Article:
The school board elections this year, as seats in local districts become available, are not expected to be the game of musical chairs that they have been in years past. Several board seats will be uncontested, including one on the East Hampton Board of Education, where Laura Anker Grossman, a 20 year board veteran, is stepping down.
Dr. Grossman describes her increasingly demanding schedule as a professor and administrator at the State University at Old Westbury as one reason she is not running again. “It’s a painful decision,” she said yesterday. “And I’m not saying to myself that this is the end. I want to stay involved.” She added that she has enormous confidence in the “new blood” on the East Hampton board, which now is entirely composed of members with no more than two years’ tenure.
Dr. Grossman said board members work well together and are committed, as a whole, to striving to attain excellence for the district. “We’re in good hands,” she said.
There are only two candidates for the two open seats this year. Liz Pucci, who was elected to the board when Stephen Talmage resigned after last year’s annual meeting, submitted a candidacy packet and will retain her seat. Christina DeSanti has also applied, and is unchallenged.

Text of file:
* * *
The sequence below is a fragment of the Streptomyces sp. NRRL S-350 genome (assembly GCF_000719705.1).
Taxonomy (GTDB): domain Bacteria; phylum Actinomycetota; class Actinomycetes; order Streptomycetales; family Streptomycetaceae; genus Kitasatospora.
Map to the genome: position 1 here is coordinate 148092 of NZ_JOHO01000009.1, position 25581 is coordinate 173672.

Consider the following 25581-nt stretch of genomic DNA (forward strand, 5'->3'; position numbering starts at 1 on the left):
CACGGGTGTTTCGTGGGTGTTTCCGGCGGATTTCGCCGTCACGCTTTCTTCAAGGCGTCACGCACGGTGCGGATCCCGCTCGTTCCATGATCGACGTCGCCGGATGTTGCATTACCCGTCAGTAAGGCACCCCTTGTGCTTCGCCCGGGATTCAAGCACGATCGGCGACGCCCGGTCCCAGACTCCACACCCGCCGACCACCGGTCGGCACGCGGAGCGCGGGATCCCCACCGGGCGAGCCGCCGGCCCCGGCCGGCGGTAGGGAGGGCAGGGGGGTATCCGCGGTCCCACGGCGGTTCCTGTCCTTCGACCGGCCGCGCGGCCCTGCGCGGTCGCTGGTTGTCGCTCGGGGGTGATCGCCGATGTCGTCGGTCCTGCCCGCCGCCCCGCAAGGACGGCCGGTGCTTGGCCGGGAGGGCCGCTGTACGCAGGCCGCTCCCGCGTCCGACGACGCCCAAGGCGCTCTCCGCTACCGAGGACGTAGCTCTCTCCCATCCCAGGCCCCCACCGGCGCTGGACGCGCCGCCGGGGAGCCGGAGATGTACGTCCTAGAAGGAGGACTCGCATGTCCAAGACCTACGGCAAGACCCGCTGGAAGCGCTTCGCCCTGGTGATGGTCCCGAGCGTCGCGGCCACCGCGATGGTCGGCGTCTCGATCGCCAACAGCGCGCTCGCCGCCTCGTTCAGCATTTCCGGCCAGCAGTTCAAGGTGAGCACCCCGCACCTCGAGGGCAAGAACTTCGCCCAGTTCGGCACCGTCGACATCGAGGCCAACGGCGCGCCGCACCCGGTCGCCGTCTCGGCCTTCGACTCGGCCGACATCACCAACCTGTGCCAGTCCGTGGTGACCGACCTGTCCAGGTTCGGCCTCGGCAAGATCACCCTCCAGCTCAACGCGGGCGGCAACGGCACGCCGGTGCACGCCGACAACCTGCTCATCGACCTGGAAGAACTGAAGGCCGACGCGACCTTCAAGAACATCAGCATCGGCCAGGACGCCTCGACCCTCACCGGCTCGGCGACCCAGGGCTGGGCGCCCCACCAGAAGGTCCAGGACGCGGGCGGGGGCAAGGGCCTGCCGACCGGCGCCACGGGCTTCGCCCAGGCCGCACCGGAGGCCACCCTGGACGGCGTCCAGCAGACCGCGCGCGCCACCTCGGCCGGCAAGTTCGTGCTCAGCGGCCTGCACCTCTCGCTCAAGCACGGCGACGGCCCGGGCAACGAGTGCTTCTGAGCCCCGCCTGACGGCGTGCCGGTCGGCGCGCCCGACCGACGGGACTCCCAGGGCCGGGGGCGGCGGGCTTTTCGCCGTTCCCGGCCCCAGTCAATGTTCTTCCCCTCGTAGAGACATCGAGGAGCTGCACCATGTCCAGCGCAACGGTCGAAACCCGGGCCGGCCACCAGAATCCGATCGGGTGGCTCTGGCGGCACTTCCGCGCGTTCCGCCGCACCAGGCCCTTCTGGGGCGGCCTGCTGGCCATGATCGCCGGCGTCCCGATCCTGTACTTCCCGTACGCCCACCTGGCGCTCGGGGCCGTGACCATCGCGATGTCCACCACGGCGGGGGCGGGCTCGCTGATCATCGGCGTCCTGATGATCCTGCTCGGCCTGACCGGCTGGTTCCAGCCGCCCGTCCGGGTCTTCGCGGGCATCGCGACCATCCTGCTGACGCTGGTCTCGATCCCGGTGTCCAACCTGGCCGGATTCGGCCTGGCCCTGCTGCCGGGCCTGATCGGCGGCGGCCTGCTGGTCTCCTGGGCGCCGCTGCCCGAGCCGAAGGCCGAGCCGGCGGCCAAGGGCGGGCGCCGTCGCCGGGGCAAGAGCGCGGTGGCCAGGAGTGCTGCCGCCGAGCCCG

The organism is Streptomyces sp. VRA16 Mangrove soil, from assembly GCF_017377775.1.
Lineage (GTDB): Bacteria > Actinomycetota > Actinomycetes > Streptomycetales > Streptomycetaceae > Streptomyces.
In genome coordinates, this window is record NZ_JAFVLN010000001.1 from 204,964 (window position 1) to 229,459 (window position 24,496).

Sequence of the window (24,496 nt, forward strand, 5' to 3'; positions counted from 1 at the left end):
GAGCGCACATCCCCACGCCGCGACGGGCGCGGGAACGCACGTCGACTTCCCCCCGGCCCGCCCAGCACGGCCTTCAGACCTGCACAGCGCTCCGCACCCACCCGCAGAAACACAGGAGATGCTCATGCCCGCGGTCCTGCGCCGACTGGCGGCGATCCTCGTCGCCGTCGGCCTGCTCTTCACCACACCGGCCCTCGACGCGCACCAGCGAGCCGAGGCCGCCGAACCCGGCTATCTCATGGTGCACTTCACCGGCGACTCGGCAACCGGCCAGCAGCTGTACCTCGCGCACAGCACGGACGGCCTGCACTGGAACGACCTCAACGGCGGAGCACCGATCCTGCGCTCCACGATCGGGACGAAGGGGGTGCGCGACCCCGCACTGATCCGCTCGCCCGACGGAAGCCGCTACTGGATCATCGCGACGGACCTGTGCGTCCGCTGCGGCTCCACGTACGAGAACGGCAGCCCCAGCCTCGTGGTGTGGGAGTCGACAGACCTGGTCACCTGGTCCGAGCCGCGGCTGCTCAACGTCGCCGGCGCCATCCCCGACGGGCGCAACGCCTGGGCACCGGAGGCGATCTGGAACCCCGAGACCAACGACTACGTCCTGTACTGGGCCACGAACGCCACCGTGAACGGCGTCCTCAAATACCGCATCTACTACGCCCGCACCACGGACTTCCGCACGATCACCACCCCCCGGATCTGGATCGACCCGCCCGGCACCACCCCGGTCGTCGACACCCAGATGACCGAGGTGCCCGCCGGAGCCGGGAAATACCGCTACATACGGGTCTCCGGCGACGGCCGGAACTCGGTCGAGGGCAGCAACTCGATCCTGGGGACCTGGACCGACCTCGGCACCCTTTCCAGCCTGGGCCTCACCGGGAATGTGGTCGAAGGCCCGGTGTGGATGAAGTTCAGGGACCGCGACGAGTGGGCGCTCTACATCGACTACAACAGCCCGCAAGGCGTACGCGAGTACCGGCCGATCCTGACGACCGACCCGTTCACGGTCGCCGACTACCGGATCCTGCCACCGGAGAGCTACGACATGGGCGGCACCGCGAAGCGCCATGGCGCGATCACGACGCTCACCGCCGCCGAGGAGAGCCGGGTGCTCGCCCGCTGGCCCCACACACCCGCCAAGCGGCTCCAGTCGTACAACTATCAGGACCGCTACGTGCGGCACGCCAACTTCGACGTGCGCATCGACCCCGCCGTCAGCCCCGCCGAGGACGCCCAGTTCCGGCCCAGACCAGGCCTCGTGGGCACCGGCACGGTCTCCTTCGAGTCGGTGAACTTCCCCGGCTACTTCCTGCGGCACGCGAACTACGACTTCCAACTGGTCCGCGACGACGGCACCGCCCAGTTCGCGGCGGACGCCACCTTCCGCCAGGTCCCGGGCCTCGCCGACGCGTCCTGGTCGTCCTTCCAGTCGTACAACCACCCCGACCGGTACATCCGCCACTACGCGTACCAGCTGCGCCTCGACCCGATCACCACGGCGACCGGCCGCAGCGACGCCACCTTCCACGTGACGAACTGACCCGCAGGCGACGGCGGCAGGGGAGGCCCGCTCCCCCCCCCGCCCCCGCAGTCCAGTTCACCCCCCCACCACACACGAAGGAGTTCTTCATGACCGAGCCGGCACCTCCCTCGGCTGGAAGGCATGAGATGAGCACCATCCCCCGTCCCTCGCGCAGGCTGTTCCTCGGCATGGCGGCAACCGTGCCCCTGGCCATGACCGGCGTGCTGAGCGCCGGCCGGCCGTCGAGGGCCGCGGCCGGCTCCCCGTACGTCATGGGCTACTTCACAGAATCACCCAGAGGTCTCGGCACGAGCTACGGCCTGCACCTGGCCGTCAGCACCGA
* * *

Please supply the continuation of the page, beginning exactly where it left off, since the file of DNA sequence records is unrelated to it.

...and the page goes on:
“I have two children in the district,” Ms. DeSanti said on Monday. Ms. DeSanti runs Dreesen’s Catering in East Hampton with her husband, Rudy, and holds a bachelor’s of science degree in business management. “And I’ve always been very active in the PTAs. I’m on the John Marshall site base committee and am very involved in the schools at the building level.”
But, she said, the larger issues affecting the district, like the 2-percent tax levy cap — made her want to step up to the plate. “I give the current board a lot of credit. They have successfully tackled a lot of important issues this year.”
“As a parent and taxpayer, I want to ensure that we maintain a strong curriculum in spite of budget constraints and put forth a responsible budget that meets the needs of our children and community,” she said.
In Springs, John B. Grant will run to retain his place on the board and Dennis Donatuti, a former principal of the John M. Marshall Elementary School, is running against him. Mr. Donatuti is a frequent and vocal attendee of Springs School Board meetings.
Mary Lownes of Amagansett is vying to keep the seat she has held for 10 years, with Rona Klopman, former chairwoman of the Amagansett Citizens Advisory Committee, running to unseat her.
The Montauk School District has only one seat expiring this year, since the terms on the board are for five years. Kelly White will retain her seat since she is running without opposition.
In Wainscott, David Eagan is running to retain his seat, and Kelly Anderson, a school parent, is running for the seat that was vacated when Iris Osborn was forced to resign in March.
Voters will be able to decide on the new candidates when the elections roll around May 15, the same day as the school budget vote.